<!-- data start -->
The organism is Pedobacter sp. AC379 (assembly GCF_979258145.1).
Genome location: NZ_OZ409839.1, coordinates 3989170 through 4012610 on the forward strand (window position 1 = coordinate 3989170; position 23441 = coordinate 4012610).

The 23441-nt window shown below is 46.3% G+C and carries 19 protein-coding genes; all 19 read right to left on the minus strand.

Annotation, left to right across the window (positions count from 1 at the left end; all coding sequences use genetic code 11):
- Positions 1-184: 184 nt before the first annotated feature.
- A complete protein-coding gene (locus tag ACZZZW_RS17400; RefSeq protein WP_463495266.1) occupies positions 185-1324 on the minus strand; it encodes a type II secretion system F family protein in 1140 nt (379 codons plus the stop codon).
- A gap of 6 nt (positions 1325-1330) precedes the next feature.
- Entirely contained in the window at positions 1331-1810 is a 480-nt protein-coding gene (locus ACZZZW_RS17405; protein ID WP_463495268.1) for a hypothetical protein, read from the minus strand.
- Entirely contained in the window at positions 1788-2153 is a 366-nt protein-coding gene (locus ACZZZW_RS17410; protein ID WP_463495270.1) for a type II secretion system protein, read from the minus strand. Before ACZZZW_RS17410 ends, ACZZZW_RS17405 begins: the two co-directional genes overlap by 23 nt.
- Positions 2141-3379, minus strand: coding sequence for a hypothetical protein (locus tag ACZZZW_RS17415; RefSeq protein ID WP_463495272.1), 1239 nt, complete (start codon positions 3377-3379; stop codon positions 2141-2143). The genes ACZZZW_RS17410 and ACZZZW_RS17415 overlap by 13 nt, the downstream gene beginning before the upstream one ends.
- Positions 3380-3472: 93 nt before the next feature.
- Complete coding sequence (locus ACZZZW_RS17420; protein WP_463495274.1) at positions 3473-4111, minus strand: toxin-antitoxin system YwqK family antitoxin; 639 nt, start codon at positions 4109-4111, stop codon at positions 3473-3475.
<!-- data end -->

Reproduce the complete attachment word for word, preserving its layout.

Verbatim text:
The organism is Pedobacter sp. AC379 (assembly GCF_979258145.1).
Genome location: NZ_OZ409839.1, coordinates 3989170 through 4012610 on the forward strand (window position 1 = coordinate 3989170; position 23441 = coordinate 4012610).

The 23441-nt window shown below is 46.3% G+C and carries 19 protein-coding genes; all 19 read right to left on the minus strand.

Annotation, left to right across the window (positions count from 1 at the left end; all coding sequences use genetic code 11):
- Positions 1-184: 184 nt before the first annotated feature.
- A complete protein-coding gene (locus tag ACZZZW_RS17400; RefSeq protein WP_463495266.1) occupies positions 185-1324 on the minus strand; it encodes a type II secretion system F family protein in 1140 nt (379 codons plus the stop codon).
- A gap of 6 nt (positions 1325-1330) precedes the next feature.
- Entirely contained in the window at positions 1331-1810 is a 480-nt protein-coding gene (locus ACZZZW_RS17405; protein ID WP_463495268.1) for a hypothetical protein, read from the minus strand.
- Entirely contained in the window at positions 1788-2153 is a 366-nt protein-coding gene (locus ACZZZW_RS17410; protein ID WP_463495270.1) for a type II secretion system protein, read from the minus strand. Before ACZZZW_RS17410 ends, ACZZZW_RS17405 begins: the two co-directional genes overlap by 23 nt.
- Positions 2141-3379, minus strand: coding sequence for a hypothetical protein (locus tag ACZZZW_RS17415; RefSeq protein ID WP_463495272.1), 1239 nt, complete (start codon positions 3377-3379; stop codon positions 2141-2143). The genes ACZZZW_RS17410 and ACZZZW_RS17415 overlap by 13 nt, the downstream gene beginning before the upstream one ends.
- Positions 3380-3472: 93 nt before the next feature.
- Complete coding sequence (locus ACZZZW_RS17420; protein WP_463495274.1) at positions 3473-4111, minus strand: toxin-antitoxin system YwqK family antitoxin; 639 nt, start codon at positions 4109-4111, stop codon at positions 3473-3475.